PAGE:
CP: Nothing good can come from this.
UT: From what?
CP: High turnover.
UT: I know. We are in an endless cycle of hire, onboard, train, destroy life, replace, hire. . .
CP: What is the average number of years of experience of the technicians in your store?
UT: Less than 5 years.
CP: When I started, and even 10 years ago, there was nearly always an average of greater than 5 years; often it was over 10 years. Today, I have worked stores where the average is less than 2 years. They aren't the exception. I asked myself this question regarding pharmacy staff:
Q: What hiring/scheduling issues currently affect retail pharmacy?
A: High turnover.
A: Lack of training
A: Overuse of cross-trained front end help.
A: Expensive to hire and train constantly.
A: Lack of experience.
UT: What's wrong with FE help?
CP: It's not reflected in our payroll.
UT: How so?
CP: Let's say we are given 150 hours of tech help each week. However, due to demands far exceeding what corporate allows us to budget, we need to borrow FE employees daily. My last two stores used an average of 30 hours per week of this help to cover breaks, short staffing, drive-thru line(s), pickup lines, and to triage the phones.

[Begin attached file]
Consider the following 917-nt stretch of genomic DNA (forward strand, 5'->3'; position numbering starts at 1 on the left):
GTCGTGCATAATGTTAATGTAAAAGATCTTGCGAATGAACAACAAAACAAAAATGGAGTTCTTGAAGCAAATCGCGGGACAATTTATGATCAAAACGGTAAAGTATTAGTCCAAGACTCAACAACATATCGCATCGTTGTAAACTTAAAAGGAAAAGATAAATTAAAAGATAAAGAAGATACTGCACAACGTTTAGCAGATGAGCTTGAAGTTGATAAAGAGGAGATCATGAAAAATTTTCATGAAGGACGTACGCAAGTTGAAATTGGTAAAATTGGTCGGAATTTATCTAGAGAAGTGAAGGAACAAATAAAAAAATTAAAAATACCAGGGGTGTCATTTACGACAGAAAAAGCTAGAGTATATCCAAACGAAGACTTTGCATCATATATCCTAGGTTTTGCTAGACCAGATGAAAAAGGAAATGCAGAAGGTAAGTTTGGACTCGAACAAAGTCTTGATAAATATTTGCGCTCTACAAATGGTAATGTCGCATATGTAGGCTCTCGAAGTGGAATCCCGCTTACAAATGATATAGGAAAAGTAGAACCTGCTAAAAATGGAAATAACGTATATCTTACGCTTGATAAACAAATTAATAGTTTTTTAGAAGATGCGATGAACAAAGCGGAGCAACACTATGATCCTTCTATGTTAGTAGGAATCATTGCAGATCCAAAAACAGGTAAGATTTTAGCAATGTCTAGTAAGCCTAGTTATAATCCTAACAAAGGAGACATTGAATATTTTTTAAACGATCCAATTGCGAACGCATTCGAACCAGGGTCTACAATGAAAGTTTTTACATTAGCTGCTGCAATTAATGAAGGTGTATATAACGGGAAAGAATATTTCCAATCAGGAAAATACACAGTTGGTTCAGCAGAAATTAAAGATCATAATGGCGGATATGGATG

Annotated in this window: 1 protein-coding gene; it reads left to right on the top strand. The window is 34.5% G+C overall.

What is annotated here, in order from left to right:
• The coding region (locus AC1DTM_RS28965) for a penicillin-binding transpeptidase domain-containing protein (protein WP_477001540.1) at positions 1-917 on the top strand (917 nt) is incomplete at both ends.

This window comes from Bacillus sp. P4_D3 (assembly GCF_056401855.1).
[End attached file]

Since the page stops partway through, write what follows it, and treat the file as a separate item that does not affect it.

UT: That's almost a full time person.
CP: True. But made up of multiple people over several days. The problem is these 30 hours were not reflected in my payroll. Corporate thinks I used my 150 hours of tech budget and the FE used their budget. They have no way of knowing I borrowed 30 of their hours.
UT: How is this bad?
CP: Corporate then pats itself on the back for making budget because they see the work is getting completed. "Hooray" they tell themselves. They also proclaim that, if we could do the work with 150 hours, we could probably do it with fewer. Guess what happens? They cut the budget even lower. Now it's 130 hours per week. Guess what? We still use the same 30 FE hours, or possibly more. Overall, we still come in under the original 150 + 30 we were using so they view it as a win-win.
Now my techs aren't getting their hours and because they are often alone and overworked, because the FE people can't process or fix the billing on prescriptions, they quit.
Now the FE people transfer to the pharmacy. (Or we have to hire and train new people with zero experience.)
They don't get adequate training. Apparently the thinking is that simply being exposed to the environment is training enough for them; like ingesting little doses per day of poison will make you immune.
Hire new FE people who expect to cashier but then are asked to float to the pharmacy when they need help.
UT: And let me guess, we can equate this lack of experience with prescription errors, low satisfactions scores, failing metrics, and an overall negative opinion of retail pharmacy in general.
CP: You're starting to sound just like me.
UT: Well we have worked together for some time.
CP: That's because we can't get anyone to stay.
UT: It's kinda like Resident Season in the hospitals. Don't go there during June or July when the new ones start.
CP: Yeah, except our turnover is constant. There is no "season"; it's an ongoing cycle.
UT: Like the cicadas.
CP: The tension mounts, on with the Body Count.